Is Google Liable For Typosquatting Domains That Use AdSense?

from the seems-like-a-stretch dept

While I have tremendous respect for the ongoing work that Ben Edelman has done over the years exposing many of the dirty tricks used by spyware and adware vendors, I tend to disagree with his view on trademark law. In the past, Edelman sided with websites that sued early spyware vendors for putting up competing pop up ads, but that was missing the point. The real problem there was the fact that spyware was surreptitiously installed. If people wanted to see competitive ads, that should be their choice, and not a trademark issue. There's nothing wrong with competitors trying to get your attention if they know you're looking for a competitor's product. That's not a trademark law, so long as there's no attempt to confuse users into thinking that one product was made by someone else.

Edelman, however, disagrees. And, now, he's actually suing Google for allowing AdSense ads to be placed on "typosquatter" domains. This lawsuit seems like a longshot. As has been seen in numerous lawsuits over AdSense and trademarks, suing Google is trying to put liability on the wrong party. You could potentially sue the owner of the domain, but even that seems like a stretch. It's unlikely that anyone arriving at the typosquatted domain will be "confused" into believing they're at the correct site. They'll either quickly retype the URL properly, or they'll click on a link on the site that takes them to the proper site. There's no actual "confusion" here and it's difficult to see how there's any consumer harm. The fact that Google makes money off the practice shouldn't be seen as illegal at all.

Filed Under: ben edelman, lawsuits, trademark, typosquatting


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  1. identicon
    Anonymous Coward, 12 Aug 2009 @ 11:44pm

    I think (Professor) Edeleman has picked the wrong issue.
    Assuming he is truly interested in this topic academically, and not commercially.
    The issue here is how can a user reach a website representing Trademark Owner (TO) with "zero" chance of reaching a website not representing TO.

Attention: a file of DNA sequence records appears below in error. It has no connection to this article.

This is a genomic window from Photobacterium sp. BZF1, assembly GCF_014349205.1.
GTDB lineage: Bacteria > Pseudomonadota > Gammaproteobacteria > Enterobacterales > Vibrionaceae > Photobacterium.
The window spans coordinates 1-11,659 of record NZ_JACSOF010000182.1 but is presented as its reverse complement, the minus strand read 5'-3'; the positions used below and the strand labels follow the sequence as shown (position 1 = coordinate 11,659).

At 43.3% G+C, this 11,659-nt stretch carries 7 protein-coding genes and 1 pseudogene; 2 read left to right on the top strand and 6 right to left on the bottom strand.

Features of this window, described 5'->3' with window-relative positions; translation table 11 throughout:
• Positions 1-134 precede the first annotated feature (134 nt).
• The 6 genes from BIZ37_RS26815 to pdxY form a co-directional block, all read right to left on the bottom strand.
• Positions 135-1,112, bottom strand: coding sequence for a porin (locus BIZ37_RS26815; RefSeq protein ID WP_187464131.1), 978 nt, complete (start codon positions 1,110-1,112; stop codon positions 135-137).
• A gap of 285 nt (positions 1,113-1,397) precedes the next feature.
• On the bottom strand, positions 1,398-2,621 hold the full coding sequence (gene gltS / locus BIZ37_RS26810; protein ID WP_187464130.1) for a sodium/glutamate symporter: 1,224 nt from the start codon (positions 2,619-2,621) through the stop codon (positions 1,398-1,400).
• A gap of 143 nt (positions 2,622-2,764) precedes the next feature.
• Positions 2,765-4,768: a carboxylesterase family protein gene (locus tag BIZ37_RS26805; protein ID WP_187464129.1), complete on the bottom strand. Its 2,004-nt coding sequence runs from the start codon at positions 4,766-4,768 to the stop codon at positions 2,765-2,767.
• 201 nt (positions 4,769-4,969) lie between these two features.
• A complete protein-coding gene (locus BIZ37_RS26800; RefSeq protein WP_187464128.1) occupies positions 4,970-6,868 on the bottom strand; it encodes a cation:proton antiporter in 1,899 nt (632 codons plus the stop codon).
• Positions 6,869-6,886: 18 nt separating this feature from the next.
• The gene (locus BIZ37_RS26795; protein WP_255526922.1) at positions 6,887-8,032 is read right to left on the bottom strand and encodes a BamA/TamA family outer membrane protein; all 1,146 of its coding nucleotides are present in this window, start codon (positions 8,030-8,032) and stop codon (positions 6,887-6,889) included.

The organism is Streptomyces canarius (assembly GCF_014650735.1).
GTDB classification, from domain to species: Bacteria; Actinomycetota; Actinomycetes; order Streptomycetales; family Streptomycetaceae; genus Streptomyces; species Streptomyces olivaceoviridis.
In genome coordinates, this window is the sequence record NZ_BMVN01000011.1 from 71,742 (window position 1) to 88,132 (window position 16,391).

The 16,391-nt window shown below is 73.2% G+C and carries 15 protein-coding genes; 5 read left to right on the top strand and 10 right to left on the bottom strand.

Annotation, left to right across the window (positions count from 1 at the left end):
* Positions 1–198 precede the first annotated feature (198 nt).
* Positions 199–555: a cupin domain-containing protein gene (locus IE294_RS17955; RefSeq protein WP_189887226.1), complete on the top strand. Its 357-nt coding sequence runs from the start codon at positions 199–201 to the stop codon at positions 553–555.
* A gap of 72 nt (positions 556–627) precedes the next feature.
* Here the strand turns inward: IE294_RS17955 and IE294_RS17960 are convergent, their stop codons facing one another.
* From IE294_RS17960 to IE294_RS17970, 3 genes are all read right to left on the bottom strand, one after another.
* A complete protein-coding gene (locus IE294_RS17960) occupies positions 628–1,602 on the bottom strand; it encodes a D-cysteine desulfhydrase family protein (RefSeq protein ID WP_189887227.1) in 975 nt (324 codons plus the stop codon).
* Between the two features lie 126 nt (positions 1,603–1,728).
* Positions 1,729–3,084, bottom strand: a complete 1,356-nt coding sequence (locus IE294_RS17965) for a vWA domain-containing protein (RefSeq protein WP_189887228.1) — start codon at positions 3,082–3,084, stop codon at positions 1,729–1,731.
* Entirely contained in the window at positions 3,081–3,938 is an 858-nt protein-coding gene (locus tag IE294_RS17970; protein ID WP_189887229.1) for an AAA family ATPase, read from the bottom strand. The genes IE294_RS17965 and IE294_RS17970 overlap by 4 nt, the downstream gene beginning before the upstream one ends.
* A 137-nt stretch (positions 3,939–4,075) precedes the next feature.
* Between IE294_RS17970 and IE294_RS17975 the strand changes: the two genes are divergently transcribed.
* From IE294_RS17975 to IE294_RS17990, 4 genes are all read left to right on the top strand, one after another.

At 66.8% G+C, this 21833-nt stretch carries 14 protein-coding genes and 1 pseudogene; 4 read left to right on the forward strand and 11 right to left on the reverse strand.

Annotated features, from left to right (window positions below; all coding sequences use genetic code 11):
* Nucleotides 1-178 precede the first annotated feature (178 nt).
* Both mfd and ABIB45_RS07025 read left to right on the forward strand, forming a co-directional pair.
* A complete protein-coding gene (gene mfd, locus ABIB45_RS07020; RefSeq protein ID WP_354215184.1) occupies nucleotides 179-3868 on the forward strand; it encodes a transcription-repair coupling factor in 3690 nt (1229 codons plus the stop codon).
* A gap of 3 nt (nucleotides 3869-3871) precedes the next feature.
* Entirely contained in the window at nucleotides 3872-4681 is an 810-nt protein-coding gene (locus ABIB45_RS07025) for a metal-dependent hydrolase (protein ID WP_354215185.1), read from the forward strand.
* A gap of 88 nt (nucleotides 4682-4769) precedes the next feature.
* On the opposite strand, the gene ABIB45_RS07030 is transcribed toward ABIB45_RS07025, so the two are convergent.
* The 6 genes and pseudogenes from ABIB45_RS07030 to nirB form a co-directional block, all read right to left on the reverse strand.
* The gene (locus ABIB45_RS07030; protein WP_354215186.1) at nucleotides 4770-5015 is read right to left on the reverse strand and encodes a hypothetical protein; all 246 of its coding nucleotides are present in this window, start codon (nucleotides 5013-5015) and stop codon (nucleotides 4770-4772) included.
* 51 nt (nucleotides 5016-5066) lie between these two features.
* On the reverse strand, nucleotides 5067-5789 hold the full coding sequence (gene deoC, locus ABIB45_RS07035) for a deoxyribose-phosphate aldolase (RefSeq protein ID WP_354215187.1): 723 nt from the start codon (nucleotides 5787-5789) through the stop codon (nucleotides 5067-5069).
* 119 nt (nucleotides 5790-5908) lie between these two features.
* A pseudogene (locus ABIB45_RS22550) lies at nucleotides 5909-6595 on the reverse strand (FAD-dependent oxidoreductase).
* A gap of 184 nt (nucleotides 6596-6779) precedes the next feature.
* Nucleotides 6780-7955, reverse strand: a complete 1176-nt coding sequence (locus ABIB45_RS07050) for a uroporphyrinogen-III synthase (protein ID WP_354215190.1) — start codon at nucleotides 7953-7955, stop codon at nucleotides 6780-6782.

Consider the case of 1-800-HOLIDAY where a challenge to 1-800-H0LIDAY was unsuccessful.
    How could this dispute easily be avoided?
    One way is if you remember the phone number for Holiday Inn, instead of remembering a vanity number. That is, 1-800-465-4329. You might store this in your address book, set up a speed dial entry for it, consult directory assistance to obtain it or even consult a copy of a printed phone directory, looking up "Holiday Inn".
    Ultimately you must dial that number to reach Holiday Inn.
    Are computers different?
    Let's see.
    If Edelman is serious about operating in the computer law field then I trust he is familiar with UNIX like systems.
    I will walk through an example. I am not a UNIX guru. Any user who can type could handle this. In each case, the response times for these queries are a matter of microseconds. With local caching, to the senses it would seem "instantaneous". All this can be scripted into a one-liner. I'm being verbose for expository reasons.

    I am given a name.
    "Holiday Inn"
    I need a number.
    As with looking in a telephone directory, I have to decide how to approach this. For example, should I look up www.holidayinn.com or just holidayinn.com? Let's try those two.

    /bin/whois www.holidayinn.com
    No match for "WWW.HOLIDAYINN.COM"

    /bin/whois holidayinn.com
    Registrant:
    Domain Administrator
    Six Continents Hotels, Inc.
    3 Ravinia Drive Suite 100
    Atlanta GA 30346
    US

    Which would you pick? I think number two looks like the better choice.

    Now let's check the number.

    /bin/host holidayinn.com
    96.17.109.50
    96.17.109.67

    I now have two numbers now. Really no different than the concept of phone numbers for our purposes. I could type these in my browser, like pressing keys on the telephone. But first, the issue: Are they legitimately owned by Holiday Inn? Will these sites represent Holiday Inn or an alleged trademark diluter?

    /bin/whois 96.17.109.50
    /bin/whois 96.17.109.67

    Registrant:
    Domain Administrator
    Six Continents Hotels, Inc.
    3 Ravinia Drive Suite 100
    Atlanta GA 30346
    US

    Type either of these numbers into your browser and you will reach Holiday Inn. When you do that you do not use DNS. As such, you avoid all the scams and security flaws you enjoy researching and writing about.

    In short: 1. As an end user, use a local DNS cache with names and numbers you have verified (the pre-DNS the /etc/hosts concept) and 2. Use whois servers.

    Most user only visit a small fraction of the sites on the internet. But just for discussion consdider:

    How much storage space would a simple local DNS cache (only names + numbers) listing every Internet site available (i.e. billions) consume? I can fit the whole thing on my average, inexpensive laptop. It's called Moore's Law. 30+ years of innovation on CPU power since /etc/hosts was abandoned. And gigabytes cost less than .50 cents.

    Question: How do you think Google can cache every site on the web?
    Answer: More cheaply than you might imagine.

    Things are often much more simple than people are led to believe. Using UNIX and understanding Internet hostory will teach you this.

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